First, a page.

As we we travelled further south the surroundings changed from the marshes, low lands and polders to a more solid area of land and river. It is an area that had been inhabited for thousand of years and was well known to the Romans.
Small principalities and moated and walled cites start to appear. One of these settlements that is of particular interest to me is the town of Heusden, which is strategically located on the river Maas and has origins prior to the thirteenth century. The original castle of Heusden was destroyed in 1202 by the Duke of Brabant and a replacement was built with a moat and donjon.
Heusden received its city rights in 1318 and expanded with the addition of fortification, ramparts and moats. With the expansion, the moated Heusden castle was itself surrounded by a moated and fortified city. During the Eighty Years War 1568-1648 Heusden was occupied by the Spanish but in 1577 the citizens of Heusden chose to ally with William, Prince of Orange. Because of its location, William fortified the city with stronger moats, bastions, walls and ravelins and was completed in 1597. The castle lost its function as a stronghold and its donjon was converted to use as a munitions depot.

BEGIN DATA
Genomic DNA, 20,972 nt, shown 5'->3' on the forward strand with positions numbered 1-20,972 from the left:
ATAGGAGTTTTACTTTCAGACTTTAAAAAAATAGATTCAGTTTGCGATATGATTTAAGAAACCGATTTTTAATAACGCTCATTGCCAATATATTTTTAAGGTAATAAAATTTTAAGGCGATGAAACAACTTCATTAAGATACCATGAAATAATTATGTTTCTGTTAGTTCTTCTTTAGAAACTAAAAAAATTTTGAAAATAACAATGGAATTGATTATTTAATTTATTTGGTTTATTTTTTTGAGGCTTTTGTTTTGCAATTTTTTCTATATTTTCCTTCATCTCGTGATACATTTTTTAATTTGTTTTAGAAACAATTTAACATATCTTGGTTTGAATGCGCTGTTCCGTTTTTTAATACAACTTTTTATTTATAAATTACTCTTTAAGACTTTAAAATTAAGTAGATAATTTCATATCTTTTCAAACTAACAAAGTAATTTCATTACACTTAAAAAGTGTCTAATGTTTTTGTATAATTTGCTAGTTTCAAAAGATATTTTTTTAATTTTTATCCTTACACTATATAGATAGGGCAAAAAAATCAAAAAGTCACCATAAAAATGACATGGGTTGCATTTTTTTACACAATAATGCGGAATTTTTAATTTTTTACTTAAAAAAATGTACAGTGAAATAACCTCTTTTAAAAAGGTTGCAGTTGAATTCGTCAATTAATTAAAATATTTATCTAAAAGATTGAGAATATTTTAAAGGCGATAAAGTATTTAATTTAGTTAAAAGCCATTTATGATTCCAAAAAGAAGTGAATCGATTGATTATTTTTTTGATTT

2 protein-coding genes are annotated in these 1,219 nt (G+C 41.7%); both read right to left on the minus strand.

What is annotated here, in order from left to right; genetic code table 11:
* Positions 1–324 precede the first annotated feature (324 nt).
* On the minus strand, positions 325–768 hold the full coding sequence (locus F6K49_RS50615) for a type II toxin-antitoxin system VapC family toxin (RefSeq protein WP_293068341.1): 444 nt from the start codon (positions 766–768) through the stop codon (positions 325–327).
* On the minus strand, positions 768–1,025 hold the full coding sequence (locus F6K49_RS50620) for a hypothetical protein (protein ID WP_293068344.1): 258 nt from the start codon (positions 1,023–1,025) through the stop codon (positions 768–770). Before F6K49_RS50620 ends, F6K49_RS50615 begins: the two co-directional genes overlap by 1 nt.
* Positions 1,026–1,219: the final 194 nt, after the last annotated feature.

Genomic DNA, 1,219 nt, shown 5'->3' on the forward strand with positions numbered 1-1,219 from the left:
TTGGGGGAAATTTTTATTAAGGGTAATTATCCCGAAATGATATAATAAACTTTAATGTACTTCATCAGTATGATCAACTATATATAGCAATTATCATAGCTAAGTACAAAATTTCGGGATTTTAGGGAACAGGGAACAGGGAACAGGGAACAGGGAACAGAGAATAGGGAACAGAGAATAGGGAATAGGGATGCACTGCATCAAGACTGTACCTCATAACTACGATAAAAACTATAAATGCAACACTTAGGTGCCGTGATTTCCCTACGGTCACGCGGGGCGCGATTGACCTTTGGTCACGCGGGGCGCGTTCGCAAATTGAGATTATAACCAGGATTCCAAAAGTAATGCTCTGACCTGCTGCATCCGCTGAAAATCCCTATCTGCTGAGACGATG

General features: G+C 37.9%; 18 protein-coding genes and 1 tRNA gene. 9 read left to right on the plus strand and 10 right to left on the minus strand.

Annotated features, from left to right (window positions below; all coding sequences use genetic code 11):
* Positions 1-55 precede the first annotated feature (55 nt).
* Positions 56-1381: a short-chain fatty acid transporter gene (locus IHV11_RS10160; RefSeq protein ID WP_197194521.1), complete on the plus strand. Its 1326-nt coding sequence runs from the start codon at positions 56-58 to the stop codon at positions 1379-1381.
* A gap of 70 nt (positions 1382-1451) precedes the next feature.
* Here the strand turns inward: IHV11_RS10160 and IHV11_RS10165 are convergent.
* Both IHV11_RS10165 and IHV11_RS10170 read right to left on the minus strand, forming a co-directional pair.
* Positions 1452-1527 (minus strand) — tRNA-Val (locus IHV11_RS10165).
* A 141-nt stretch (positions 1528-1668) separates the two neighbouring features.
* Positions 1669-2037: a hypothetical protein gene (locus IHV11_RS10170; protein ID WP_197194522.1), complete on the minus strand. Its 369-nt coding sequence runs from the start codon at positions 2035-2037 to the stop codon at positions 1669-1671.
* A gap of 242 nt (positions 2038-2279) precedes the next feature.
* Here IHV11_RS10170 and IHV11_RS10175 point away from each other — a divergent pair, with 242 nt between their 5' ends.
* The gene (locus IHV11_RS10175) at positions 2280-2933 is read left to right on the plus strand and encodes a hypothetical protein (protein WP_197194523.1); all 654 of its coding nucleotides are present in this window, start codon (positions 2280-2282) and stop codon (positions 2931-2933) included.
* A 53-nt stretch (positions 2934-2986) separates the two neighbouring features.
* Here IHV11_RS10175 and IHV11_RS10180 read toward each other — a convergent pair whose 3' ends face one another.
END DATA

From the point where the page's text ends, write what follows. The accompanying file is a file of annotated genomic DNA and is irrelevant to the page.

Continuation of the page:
On 24 July 1680, during a thunderstorm, lightning struck the donjon of castle Heusden and sixty thousand pounds of gunpowder and other ammunition exploded. It destroyed the castle and which was never rebuild. This disaster caused the economic demise of the city and forced many of its citizens to leave the area and settle elsewhere.